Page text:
Paradoxically, when we yield to God's sovereignty, He wants to cede control over to us, teaching us to develop self-control as an ingrained habit.
Reflecting that most prophetic interpretations have not been correct, John Ritenbaugh warns that we must exercise caution when attempting to interpret prophecy. As we have erred regarding Israel's identity, Protestants have erred by assuming that the tiny . . .
"Hardness of heart" is used several ways in Scripture, but a person can develop this sinful attitude toward both God and man. ...
God taught Elijah that He is not in excessive displays of power or showy miracles when a voice will suffice.
Though God worked through Elijah in ways that are almost without comparison, God also left a record of a low point in the prophet's life as a lesson for us.
Ryan McClure, reflecting on the oft-repeated Rodney King quotation, "Can we all get along?" asks us how we are doing with our relationships, dealing with people with whom we find it difficult to get along. The Scriptures provide many examples of . . .
The prophet Elijah set the standard for all the prophets, calling forth God's power to bring about a drought and calling down fire, embarrassing and exterminating the priests of Baal. After warning the people not to halt between two opinions, he fell into . . .
Any time we feel prompted to exalt ourselves, we demonstrate Satan's spirit of pride, thereby jeopardizing our entry into God's family.
We must not construe the term, "whatever our heart desires," as a pass to sin, but we should use every occasion to grow in thinking and acting like God.
The apostle Paul endured tremendous hardship, and his example teaches us that we have the ability—and even responsibility—to choose how we let our circumstances affect us. Paul had to decide whether to let his circumstances weigh him down or to. . .
Richard Ritenbaugh, reflecting on the popular song, "My Way," (popularized by Frank Sinatra) warns that God's Called-out ones should never emulate the haughty and self-willed attitude this song glorifies. God created us in His image, giving us th. . .
All that we have has come from others, especially God. The Day of Atonement points out how needy and dependent on God we are; fasting shows our frailty.
James' exhortation about the use of the tongue seems to stop with James 3:12. However, the rest of the chapter provides more wisdom on controlling our speech.
Martin Collins, maintaining that connectedness is as needful to our spiritual well-being as oxygen is to our physical well-being, suggests that our original parents lost a most valuable connection when they made the decision to eat of the forbidden fruit, . . .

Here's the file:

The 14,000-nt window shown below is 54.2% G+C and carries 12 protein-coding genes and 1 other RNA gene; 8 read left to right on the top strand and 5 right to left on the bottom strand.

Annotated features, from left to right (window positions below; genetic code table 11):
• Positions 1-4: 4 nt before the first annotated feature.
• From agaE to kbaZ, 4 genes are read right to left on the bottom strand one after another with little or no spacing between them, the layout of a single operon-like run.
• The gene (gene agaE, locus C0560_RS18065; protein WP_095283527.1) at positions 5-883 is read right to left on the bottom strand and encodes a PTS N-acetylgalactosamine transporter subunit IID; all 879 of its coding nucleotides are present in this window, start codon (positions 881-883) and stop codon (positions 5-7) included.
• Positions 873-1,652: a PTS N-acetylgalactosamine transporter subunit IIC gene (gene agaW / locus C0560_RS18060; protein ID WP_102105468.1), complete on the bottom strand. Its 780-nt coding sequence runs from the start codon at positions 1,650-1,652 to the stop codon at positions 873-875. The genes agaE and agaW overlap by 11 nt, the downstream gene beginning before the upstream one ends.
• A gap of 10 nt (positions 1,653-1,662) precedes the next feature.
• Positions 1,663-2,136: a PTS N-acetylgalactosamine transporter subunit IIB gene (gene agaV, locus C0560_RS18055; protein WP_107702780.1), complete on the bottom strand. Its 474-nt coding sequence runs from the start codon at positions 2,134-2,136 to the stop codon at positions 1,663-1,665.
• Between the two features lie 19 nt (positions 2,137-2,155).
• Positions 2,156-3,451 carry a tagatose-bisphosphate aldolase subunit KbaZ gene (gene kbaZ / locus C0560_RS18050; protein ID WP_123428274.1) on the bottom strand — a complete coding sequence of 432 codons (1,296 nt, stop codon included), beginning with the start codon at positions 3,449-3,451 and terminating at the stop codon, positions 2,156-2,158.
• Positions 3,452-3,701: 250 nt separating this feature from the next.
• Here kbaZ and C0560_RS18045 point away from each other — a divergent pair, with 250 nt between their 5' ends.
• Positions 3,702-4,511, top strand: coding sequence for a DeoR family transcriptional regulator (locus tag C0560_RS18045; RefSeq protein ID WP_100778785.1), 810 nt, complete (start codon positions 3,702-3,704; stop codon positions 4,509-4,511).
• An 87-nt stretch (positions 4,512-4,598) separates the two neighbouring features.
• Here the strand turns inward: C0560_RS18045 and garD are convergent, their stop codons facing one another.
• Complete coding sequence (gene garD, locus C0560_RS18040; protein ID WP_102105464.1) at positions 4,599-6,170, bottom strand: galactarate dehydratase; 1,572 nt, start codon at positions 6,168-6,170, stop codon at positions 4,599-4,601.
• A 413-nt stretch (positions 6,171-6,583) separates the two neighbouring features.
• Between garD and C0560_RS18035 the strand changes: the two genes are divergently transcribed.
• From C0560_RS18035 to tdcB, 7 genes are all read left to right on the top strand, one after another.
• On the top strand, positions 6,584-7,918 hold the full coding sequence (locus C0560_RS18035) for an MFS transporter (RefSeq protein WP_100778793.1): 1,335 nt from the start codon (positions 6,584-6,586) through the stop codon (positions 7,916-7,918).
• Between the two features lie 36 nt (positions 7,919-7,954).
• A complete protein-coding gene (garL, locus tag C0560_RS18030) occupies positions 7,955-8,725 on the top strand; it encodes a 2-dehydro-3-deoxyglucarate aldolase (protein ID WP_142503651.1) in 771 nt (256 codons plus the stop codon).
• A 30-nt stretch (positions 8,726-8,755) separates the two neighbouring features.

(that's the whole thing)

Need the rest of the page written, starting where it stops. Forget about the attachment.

John Ritenbaugh teaches that pride is the basis of resistance against God while humility is the vital key of forming a relationship with God. Pride is the father of all other sins and always leads to the production of the more easily recognizable sins. Pri. . .
John Ritenbaugh asserts that physically emancipating people from slavery does not automatically unshackle their hearts or minds or preparing them for productive responsibility in a free society. Likewise, our emancipation from sin does not automatically re. . .
Joe Baity, reflecting on the seeming Narcissistic Zeitgeist displayed by our generation, promoting self-gratification, self-realization, and self-indulgence, with a plethora of self-help books promoting elevating self interest above others, cautions that t. . .
Even loyal servants of God have had to contend with depression and discouragement. Antidotes include rest, refocus, right expectations, and obedient actions.
Mark Schindler, reiterating that we have been created in the image of God, and that those called by God are to have the His mind, reminds us that the seed-bearing herbs and trees indicate that God desires a continual process of regeneration and productivit. . .
In this sermon on the deadly consequences of pride, John Ritenbaugh warns that pride elevates one above God, denigrating any dependence upon God, replacing it with insidious self-idolatry. Pride is entirely about disrespect (of God, other people, tradition. . .
Richard Ritenbaugh, acknowledging that Americans have a reputation for kindness warns that we are likely more and more to see a dark underside of America, where hardness of heart supplants kindness. In this milieu, chesed (covenant loyalty and mercy, or sh. . .
Martin Collins, focusing on the resurrection of Lazarus, examines its impact on Martha, Lazarus, Mary, the Disciples, and on us as well. Christ gently reprimanded Martha for focusing on her own goals, feeling unappreciated and neglected when others did not. . .
Jeremiah and his scribe, Baruch, lived during a time of great upheaval. Baruch complained that God's plans against Judah were crimping his own ambitions.
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